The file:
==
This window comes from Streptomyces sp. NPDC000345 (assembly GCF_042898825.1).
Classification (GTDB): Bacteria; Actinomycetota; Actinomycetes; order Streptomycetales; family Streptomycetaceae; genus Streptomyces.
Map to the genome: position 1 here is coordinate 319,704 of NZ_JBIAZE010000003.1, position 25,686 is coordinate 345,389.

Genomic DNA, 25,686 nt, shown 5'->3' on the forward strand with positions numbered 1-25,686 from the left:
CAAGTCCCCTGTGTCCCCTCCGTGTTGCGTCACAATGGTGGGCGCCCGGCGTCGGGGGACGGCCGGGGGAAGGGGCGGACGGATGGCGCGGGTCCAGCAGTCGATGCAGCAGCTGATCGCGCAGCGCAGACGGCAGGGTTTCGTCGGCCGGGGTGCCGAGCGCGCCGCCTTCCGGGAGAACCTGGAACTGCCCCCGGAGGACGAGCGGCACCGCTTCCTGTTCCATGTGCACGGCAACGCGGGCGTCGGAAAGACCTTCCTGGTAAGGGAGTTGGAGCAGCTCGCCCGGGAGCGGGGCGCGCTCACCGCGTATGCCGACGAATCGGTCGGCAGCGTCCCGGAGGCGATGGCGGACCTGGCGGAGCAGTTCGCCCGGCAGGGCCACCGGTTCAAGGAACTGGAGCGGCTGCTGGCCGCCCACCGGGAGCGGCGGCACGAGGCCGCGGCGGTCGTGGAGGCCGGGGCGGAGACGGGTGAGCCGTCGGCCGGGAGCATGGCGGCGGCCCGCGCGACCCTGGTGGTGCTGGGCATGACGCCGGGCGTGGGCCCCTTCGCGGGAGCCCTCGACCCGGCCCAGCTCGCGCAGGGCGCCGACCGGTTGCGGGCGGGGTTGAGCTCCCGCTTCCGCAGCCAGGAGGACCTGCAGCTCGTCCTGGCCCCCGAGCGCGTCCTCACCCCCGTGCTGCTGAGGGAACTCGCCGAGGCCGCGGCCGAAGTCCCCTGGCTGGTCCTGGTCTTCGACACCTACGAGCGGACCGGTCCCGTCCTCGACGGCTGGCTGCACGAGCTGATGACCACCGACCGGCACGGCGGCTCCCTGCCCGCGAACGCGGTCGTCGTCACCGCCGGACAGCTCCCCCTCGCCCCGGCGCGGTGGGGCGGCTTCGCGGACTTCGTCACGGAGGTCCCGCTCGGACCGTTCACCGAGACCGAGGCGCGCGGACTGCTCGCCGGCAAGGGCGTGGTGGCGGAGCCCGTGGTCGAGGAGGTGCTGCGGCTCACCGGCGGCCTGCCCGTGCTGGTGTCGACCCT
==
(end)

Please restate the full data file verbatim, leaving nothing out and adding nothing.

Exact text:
This window comes from Streptomyces sp. NPDC000345 (assembly GCF_042898825.1).
Classification (GTDB): Bacteria; Actinomycetota; Actinomycetes; order Streptomycetales; family Streptomycetaceae; genus Streptomyces.
Map to the genome: position 1 here is coordinate 319,704 of NZ_JBIAZE010000003.1, position 25,686 is coordinate 345,389.

Genomic DNA, 25,686 nt, shown 5'->3' on the forward strand with positions numbered 1-25,686 from the left:
CAAGTCCCCTGTGTCCCCTCCGTGTTGCGTCACAATGGTGGGCGCCCGGCGTCGGGGGACGGCCGGGGGAAGGGGCGGACGGATGGCGCGGGTCCAGCAGTCGATGCAGCAGCTGATCGCGCAGCGCAGACGGCAGGGTTTCGTCGGCCGGGGTGCCGAGCGCGCCGCCTTCCGGGAGAACCTGGAACTGCCCCCGGAGGACGAGCGGCACCGCTTCCTGTTCCATGTGCACGGCAACGCGGGCGTCGGAAAGACCTTCCTGGTAAGGGAGTTGGAGCAGCTCGCCCGGGAGCGGGGCGCGCTCACCGCGTATGCCGACGAATCGGTCGGCAGCGTCCCGGAGGCGATGGCGGACCTGGCGGAGCAGTTCGCCCGGCAGGGCCACCGGTTCAAGGAACTGGAGCGGCTGCTGGCCGCCCACCGGGAGCGGCGGCACGAGGCCGCGGCGGTCGTGGAGGCCGGGGCGGAGACGGGTGAGCCGTCGGCCGGGAGCATGGCGGCGGCCCGCGCGACCCTGGTGGTGCTGGGCATGACGCCGGGCGTGGGCCCCTTCGCGGGAGCCCTCGACCCGGCCCAGCTCGCGCAGGGCGCCGACCGGTTGCGGGCGGGGTTGAGCTCCCGCTTCCGCAGCCAGGAGGACCTGCAGCTCGTCCTGGCCCCCGAGCGCGTCCTCACCCCCGTGCTGCTGAGGGAACTCGCCGAGGCCGCGGCCGAAGTCCCCTGGCTGGTCCTGGTCTTCGACACCTACGAGCGGACCGGTCCCGTCCTCGACGGCTGGCTGCACGAGCTGATGACCACCGACCGGCACGGCGGCTCCCTGCCCGCGAACGCGGTCGTCGTCACCGCCGGACAGCTCCCCCTCGCCCCGGCGCGGTGGGGCGGCTTCGCGGACTTCGTCACGGAGGTCCCGCTCGGACCGTTCACCGAGACCGAGGCGCGCGGACTGCTCGCCGGCAAGGGCGTGGTGGCGGAGCCCGTGGTCGAGGAGGTGCTGCGGCTCACCGGCGGCCTGCCCGTGCTGGTGTCGACCCT